Clonality is the ability of a plant species to reproduce or regenerate itself vegetatively, thereby producing new ‘ramets’ (above-ground units) and expanding horizontally. Clonality can give plants competitive vigour and the ability to exploit patches rich in key resources (e.g. nutrients, water, light). Clonal behaviour may be an effective means of short-distance migration under circumstances of poor seed dispersal or seedling recruitment. Clonality also gives a plant the ability to form a bud bank, which can be a very important determinant of recovery and persistence after environmental disturbances. The bud bank consists of all viable axillary and adventitious buds that are present on a plant and are at its disposal for branching, replacement of shoots, regrowth after severe seasons (winter, dry season, fire season), or for vegetative regeneration after injury (adventitious buds that arise after the injury, which are an important means of regeneration in some plants, apparently lie outside the ‘bud bank’ concept). Both the characteristics of the bud bank and the type of clonal growth exhibited by plants determine their ability to recover from disturbances (see Material S3 for a protocol for Characterisation of the bud bank, based on Klimeš and Klimešová 2005). Clonal organs, especially below-ground ones, also serve as storage and perennating organs; a sharp distinction between these functions is often impossible.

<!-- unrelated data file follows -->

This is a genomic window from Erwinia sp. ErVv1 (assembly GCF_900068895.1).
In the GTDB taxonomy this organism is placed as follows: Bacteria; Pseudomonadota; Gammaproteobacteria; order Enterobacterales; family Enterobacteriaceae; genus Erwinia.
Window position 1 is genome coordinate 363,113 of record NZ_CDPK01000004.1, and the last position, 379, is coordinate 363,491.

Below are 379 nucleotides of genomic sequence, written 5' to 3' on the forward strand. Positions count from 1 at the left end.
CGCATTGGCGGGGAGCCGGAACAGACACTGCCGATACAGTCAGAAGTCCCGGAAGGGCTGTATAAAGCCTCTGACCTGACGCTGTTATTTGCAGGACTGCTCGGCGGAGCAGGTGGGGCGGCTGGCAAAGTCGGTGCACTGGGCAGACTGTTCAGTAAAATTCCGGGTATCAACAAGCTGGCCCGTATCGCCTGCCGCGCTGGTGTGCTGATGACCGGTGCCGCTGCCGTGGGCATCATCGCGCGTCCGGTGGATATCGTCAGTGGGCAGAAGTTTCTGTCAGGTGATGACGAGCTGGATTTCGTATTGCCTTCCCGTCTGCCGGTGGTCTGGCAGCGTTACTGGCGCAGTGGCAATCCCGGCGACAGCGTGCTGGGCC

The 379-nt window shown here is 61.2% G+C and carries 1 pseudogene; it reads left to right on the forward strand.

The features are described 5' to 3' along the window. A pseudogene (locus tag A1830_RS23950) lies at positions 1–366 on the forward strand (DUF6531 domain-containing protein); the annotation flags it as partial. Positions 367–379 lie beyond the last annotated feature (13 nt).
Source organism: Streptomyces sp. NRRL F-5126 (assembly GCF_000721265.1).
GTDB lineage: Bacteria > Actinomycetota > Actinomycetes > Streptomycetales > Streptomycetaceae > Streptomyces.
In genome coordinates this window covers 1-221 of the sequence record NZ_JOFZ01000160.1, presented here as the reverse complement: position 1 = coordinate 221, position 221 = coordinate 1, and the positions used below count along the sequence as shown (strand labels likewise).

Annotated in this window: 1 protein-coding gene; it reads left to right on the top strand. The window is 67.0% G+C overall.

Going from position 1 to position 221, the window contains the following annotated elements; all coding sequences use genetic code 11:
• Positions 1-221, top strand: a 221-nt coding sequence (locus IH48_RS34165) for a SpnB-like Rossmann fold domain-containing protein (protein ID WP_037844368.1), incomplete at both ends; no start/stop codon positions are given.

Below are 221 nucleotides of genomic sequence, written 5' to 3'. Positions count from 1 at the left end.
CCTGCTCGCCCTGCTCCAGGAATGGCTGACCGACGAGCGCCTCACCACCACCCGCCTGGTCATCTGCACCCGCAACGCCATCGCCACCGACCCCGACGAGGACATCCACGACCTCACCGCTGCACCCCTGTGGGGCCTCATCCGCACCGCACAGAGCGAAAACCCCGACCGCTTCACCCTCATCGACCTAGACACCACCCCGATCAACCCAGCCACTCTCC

How to collect and classify?
For above-ground clonal structures, observe a minimum of five plants that are far enough apart to be unlikely to be interconnected, and that are well developed. For below-ground structures, dig up a minimum of five healthy-looking plants (Appendix 1). In some cases (large and heavy root systems), partial excavation may give sufficient evidence for classification. It is best to assess clonality and bud banks near the end of the growing season. Remove the soil and dead plant parts before counting buds or classifying the organs. The species is considered clonal if at least one plant clearly has one of the clonal organs listed below (see References below in the present Section for discussion).
Categories are then
(A) clonal organs absent;
(B) clonal organs present above ground, including the following:
(1) stolons – specialised, often hyper-elongated horizontal stems whose axillary bud growth and nodal rooting yields ultimately independent plants (e.g. strawberry (Fragaria vesca), saxifrage (Saxifraga flagellaris));
(2) bulbils – deciduous, rooting bulblets produced from axillary or what would otherwise be flower buds, or by adventitious bud growth on leaves (e.g. Cardamine pratensis, Bryophyllum); analogous vegetative propagules of bryophytes are termed gemmae; and
(3) simple fragmentation of the vegetative plant body (mostly aquatic plants, and bryophytes); and
(C) clonal organs present below ground, including the following:
(1) rhizomes – more or less horizontal, below-ground stems, usually bearing non-photosynthetic scale leaves (e.g. many grasses and sedges), and sometimes instead bearing photosynthetic leaves that emerge above ground (e.g. Iris, Viola, bracken fern (Pteridium)); aerial, vegetative and/or reproductive shoots grow up from axillary (or sometimes terminal) buds on the rhizome; most rhizomes can branch, after which decline and decay of the portion proximal to the branch point yields independent, clonally generated individuals;